How deep is your decision to follow Christ in this twenty-first century? With all the other “gods” around us, what helps you to serve the Lord God?

 


August 19, 2018: To Taste and See

Both last Sunday and today the Psalm is number 34 with the repeated refrain, “Taste and see the goodness of the Lord.” It is a way of emphasizing this imagery during these summer days when we ponder the meaning of the Bread of Life Discourse from John’s gospel proclaimed in our assembly.

The human sense of taste is a wonderful experience. It slows us down so that we can savor and delight in what we are eating. It makes the process of eating more than a functional or even mechanical experience of trying to fill our stomachs. To taste and savor our food makes the experience something deeper, something more meaningful. It helps us to cherish the goodness of our meal and the pleasure of dining. In the Eucharist we taste of God’s goodness in the sacrament we share.

How does the celebration of the Sunday Eucharist help you to taste and see the goodness of the Lord?


August 12, 2018: A Broom Tree or The Bread of Life

Today we hear a rather silly story about Elijah sitting under a broom tree in the desert. As the name suggests, a broom tree is small, spindly and doesn’t provide much shade. Elijah is mad and disillusioned that things have not gone his way. People are not responding with joy and enthusiasm to his prophetic words. He even prays for death! An angel touches him and encourages him to get up, eat, and be nourished so that he can continue the journey.

Have you ever felt like sitting under a broom tree, frustrated and disappointed that things haven’t gone your way? Perhaps you have found strength and encouragement from other people or directly from God. It may even have felt like a divine messenger was touching you. This is one of the ways we experience Jesus being the Bread of Life as he reminds us again in today’s gospel. Bread that nourishes and Life that is somehow deep and meaningful.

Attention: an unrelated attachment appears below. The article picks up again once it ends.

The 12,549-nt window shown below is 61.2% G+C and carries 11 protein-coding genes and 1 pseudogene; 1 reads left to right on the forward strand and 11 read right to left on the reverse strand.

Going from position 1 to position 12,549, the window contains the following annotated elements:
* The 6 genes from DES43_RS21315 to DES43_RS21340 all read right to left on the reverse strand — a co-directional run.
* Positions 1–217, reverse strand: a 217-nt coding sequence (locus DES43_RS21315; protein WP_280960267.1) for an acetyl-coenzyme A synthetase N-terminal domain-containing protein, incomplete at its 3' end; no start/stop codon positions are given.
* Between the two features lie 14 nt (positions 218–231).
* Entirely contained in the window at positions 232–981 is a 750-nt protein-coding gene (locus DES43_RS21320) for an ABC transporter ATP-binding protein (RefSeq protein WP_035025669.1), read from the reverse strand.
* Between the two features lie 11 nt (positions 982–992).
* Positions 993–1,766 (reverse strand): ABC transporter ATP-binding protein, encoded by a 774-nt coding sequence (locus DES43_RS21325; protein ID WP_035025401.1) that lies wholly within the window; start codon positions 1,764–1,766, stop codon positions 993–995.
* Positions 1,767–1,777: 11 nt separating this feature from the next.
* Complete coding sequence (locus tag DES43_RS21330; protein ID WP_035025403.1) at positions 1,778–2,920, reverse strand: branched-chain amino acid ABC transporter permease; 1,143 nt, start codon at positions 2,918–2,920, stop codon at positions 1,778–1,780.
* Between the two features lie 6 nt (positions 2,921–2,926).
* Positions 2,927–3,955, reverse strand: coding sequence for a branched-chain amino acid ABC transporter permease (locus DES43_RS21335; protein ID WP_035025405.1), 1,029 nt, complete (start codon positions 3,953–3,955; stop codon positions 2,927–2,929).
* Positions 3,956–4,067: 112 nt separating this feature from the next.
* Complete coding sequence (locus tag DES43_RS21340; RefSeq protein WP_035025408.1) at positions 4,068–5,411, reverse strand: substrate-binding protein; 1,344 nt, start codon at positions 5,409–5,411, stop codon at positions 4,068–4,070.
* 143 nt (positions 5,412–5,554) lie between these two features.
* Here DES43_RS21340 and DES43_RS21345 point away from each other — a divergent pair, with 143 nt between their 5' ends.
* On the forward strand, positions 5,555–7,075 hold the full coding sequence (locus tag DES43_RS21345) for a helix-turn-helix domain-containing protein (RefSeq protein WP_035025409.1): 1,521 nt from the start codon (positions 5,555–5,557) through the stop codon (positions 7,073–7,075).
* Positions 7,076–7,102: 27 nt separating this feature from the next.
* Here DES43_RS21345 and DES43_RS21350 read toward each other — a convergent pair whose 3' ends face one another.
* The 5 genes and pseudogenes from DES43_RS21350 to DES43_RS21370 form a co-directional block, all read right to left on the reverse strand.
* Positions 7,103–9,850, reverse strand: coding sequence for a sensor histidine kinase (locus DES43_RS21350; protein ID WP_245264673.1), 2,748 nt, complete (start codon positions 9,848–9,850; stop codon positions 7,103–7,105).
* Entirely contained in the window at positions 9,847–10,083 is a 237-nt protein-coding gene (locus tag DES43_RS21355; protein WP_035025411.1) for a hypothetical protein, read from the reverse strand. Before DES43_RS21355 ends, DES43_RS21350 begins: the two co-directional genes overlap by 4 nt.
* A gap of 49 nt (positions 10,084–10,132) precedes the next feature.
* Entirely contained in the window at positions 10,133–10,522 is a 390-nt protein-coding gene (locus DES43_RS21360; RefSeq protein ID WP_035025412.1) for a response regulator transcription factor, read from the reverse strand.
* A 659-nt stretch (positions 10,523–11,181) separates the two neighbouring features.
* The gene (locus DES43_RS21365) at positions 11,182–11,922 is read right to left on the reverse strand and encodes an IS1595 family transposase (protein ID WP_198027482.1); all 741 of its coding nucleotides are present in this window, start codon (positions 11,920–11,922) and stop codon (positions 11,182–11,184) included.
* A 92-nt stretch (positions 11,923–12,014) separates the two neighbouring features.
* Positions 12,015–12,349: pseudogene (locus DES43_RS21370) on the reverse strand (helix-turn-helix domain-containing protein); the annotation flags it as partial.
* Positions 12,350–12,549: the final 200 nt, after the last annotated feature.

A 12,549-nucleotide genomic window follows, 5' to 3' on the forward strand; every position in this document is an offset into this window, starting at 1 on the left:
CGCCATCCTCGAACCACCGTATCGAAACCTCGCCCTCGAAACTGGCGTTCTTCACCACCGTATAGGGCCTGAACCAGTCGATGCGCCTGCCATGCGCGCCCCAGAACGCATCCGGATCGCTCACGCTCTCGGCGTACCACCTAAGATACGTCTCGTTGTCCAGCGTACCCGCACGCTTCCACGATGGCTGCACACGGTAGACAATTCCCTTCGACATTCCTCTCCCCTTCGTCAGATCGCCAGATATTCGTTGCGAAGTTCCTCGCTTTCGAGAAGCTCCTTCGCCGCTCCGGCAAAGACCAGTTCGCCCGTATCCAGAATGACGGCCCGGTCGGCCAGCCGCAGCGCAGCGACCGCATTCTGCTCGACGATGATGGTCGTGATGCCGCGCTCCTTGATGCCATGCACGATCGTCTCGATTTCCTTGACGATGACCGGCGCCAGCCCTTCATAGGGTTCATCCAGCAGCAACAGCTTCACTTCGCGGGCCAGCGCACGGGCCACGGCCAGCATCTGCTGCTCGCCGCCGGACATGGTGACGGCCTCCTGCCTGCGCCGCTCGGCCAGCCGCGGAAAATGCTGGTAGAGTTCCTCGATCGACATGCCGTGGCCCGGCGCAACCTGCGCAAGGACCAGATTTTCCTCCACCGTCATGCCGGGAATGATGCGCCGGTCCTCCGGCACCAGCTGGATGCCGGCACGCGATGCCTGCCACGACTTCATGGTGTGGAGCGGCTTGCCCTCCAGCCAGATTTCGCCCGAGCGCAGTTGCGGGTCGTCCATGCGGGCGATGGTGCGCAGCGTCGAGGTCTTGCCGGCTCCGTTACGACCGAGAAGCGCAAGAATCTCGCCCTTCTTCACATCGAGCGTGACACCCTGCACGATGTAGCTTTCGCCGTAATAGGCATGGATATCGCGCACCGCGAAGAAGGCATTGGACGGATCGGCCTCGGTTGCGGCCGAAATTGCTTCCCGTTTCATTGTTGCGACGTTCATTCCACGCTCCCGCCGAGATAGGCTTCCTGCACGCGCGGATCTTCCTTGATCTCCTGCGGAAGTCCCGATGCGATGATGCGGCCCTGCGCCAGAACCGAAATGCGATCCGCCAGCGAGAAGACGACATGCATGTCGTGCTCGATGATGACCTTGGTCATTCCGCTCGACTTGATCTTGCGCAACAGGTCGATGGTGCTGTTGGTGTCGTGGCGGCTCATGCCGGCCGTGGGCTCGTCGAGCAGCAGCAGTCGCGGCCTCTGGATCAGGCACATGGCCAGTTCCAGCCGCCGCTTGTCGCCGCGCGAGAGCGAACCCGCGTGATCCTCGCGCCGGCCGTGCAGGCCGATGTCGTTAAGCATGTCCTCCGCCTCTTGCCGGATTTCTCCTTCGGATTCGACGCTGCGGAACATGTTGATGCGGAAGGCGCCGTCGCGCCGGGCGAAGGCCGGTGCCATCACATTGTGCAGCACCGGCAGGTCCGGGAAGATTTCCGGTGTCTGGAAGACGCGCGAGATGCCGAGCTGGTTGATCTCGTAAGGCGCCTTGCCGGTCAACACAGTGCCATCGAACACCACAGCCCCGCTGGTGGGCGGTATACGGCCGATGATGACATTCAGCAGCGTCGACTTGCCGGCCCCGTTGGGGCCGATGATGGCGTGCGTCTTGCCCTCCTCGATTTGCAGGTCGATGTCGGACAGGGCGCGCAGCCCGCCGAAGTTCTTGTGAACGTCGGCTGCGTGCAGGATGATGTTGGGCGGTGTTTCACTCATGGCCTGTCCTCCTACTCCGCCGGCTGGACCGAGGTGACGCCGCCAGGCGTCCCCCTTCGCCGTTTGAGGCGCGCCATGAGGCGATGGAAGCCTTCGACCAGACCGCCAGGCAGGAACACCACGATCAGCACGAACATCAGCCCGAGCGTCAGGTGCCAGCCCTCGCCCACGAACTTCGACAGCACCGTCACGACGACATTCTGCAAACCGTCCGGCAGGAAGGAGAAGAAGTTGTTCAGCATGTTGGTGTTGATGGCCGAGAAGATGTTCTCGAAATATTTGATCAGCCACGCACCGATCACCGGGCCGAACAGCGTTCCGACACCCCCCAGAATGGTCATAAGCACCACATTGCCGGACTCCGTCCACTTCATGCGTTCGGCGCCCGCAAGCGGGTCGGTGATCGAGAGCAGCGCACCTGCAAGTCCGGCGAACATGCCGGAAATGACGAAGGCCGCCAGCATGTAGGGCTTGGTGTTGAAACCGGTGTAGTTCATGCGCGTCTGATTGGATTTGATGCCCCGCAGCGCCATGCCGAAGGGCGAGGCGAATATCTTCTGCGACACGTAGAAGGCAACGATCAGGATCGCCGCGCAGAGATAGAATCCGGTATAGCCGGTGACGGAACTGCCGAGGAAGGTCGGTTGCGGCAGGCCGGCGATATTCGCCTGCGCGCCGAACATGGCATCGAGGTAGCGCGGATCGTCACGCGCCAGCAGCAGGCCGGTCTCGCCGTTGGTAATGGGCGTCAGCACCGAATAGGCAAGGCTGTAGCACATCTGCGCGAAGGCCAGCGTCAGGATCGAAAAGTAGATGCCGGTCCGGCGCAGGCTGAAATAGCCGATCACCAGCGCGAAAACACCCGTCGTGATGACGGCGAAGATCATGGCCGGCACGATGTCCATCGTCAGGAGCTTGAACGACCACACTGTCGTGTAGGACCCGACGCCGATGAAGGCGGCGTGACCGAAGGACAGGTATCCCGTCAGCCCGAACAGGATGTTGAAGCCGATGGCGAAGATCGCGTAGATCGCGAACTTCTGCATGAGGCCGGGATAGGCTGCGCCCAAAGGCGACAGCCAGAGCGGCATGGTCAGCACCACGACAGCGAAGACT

August 5, 2018: Bread from Heaven

Today we hear Jesus acclaim: “I am the Bread of Life.” This is one of several “I am” statements of Jesus in John’s gospel. The evangelist uses this literary device as a way of manifesting to us who the Lord Jesus Christ is for us. It follows the marvelous multiplication of the loaves and fish to feed a hungry crowd. It points us to each celebration of Eucharist as we receive the Body and Blood of Christ.

 

The refrain for today’s psalm (number 78) is “The Lord gave them bread from heaven.” This psalm links the teaching of the gospel with the first reading’s story of the ancient Israelites being fed with manna that mysteriously falls from the heavens upon the earth during the night. The heaven-sent mana and the heaven-sent Bread of Life are dramatic ways in which God’s loving care is showered upon us.

How does the celebration of the Eucharist help you to know God’s loving and nourishing way toward us? How can you help other people to appreciate God’s nourishing and sustaining care?


July 29, 2018: Satisfying Human Hunger

Today we hear one of six versions of the story of the multiplication of the loaves of bread and fish that appear in the gospels. Six narrations of the event tells us a lot about its significance at that time and its importance as a way of showing how Christ is toward us in all kinds of hungers. This will be followed with four Sunday gospels readings from the sixth chapter of John’s gospel. It is called the Bread of Life discourse.

In John’s version of this scene (which we hear today), Jesus himself distributes the loaves and fish to the crowd. In the other gospels Jesus asks his disciples to distribute them. Both approaches demonstrate God’s compassion for those who hunger. This includes physical hunger as well as hunger for spiritual nourishment, meaning, hope, and the truth.

What hungers does the Lord satisfy in you? How does God want to use you to help satisfy the hunger of others?

 


July 22, 2018: How the Lord Shepherds Us